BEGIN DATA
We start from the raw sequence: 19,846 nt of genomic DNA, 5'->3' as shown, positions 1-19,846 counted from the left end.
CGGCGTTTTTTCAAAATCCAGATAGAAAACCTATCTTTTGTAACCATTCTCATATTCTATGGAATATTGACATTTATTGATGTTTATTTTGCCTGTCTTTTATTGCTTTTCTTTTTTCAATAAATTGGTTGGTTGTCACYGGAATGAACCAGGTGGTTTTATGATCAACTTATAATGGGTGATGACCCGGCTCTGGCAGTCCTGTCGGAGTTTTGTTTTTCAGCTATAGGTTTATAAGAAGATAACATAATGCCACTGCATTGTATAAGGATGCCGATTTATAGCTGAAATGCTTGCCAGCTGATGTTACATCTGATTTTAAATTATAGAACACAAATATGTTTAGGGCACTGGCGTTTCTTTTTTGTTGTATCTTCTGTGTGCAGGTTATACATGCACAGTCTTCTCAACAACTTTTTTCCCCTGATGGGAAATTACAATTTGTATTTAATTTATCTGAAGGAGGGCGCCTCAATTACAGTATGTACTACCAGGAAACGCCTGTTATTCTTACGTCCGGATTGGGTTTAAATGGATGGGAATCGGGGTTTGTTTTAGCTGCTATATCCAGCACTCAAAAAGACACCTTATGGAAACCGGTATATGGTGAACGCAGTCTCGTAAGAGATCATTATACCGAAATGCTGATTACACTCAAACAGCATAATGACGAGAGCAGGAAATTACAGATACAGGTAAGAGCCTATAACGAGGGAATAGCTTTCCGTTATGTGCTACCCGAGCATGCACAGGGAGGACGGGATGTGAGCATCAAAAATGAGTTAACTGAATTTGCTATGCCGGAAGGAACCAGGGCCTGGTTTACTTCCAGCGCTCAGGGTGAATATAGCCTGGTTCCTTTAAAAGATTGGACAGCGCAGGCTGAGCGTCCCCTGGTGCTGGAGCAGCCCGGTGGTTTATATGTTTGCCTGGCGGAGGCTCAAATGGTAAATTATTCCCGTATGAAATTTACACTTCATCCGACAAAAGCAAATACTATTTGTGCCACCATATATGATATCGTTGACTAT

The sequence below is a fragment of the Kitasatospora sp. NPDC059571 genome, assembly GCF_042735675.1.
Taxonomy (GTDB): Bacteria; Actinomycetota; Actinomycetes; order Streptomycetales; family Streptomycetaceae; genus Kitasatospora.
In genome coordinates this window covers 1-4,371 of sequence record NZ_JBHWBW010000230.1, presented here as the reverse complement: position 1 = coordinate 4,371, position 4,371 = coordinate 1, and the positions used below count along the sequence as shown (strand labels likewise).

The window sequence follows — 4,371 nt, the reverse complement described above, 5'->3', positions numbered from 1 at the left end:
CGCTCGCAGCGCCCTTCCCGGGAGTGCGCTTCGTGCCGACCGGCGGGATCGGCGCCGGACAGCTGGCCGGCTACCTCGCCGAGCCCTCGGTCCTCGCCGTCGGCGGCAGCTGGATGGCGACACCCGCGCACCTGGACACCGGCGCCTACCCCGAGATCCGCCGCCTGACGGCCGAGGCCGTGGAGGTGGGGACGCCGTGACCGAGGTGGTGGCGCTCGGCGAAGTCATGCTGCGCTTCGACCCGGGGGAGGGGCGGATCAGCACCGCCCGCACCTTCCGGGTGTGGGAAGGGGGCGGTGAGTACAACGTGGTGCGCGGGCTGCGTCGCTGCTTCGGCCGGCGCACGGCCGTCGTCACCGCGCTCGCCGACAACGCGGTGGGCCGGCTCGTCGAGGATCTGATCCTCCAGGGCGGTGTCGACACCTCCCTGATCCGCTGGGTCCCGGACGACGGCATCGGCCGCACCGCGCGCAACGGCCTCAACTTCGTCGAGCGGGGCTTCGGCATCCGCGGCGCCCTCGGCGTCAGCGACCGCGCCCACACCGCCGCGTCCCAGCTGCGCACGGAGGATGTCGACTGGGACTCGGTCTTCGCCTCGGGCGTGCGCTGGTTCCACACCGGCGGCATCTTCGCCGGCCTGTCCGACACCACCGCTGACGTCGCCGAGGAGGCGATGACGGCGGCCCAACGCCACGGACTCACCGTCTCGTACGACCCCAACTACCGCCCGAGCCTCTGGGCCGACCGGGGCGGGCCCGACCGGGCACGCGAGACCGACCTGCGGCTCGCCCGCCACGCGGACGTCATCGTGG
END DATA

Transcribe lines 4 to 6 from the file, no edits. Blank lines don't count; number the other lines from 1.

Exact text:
Taxonomy (GTDB): Bacteria; Actinomycetota; Actinomycetes; order Streptomycetales; family Streptomycetaceae; genus Kitasatospora.
In genome coordinates this window covers 1-4,371 of sequence record NZ_JBHWBW010000230.1, presented here as the reverse complement: position 1 = coordinate 4,371, position 4,371 = coordinate 1, and the positions used below count along the sequence as shown (strand labels likewise).

The window sequence follows — 4,371 nt, the reverse complement described above, 5'->3', positions numbered from 1 at the left end: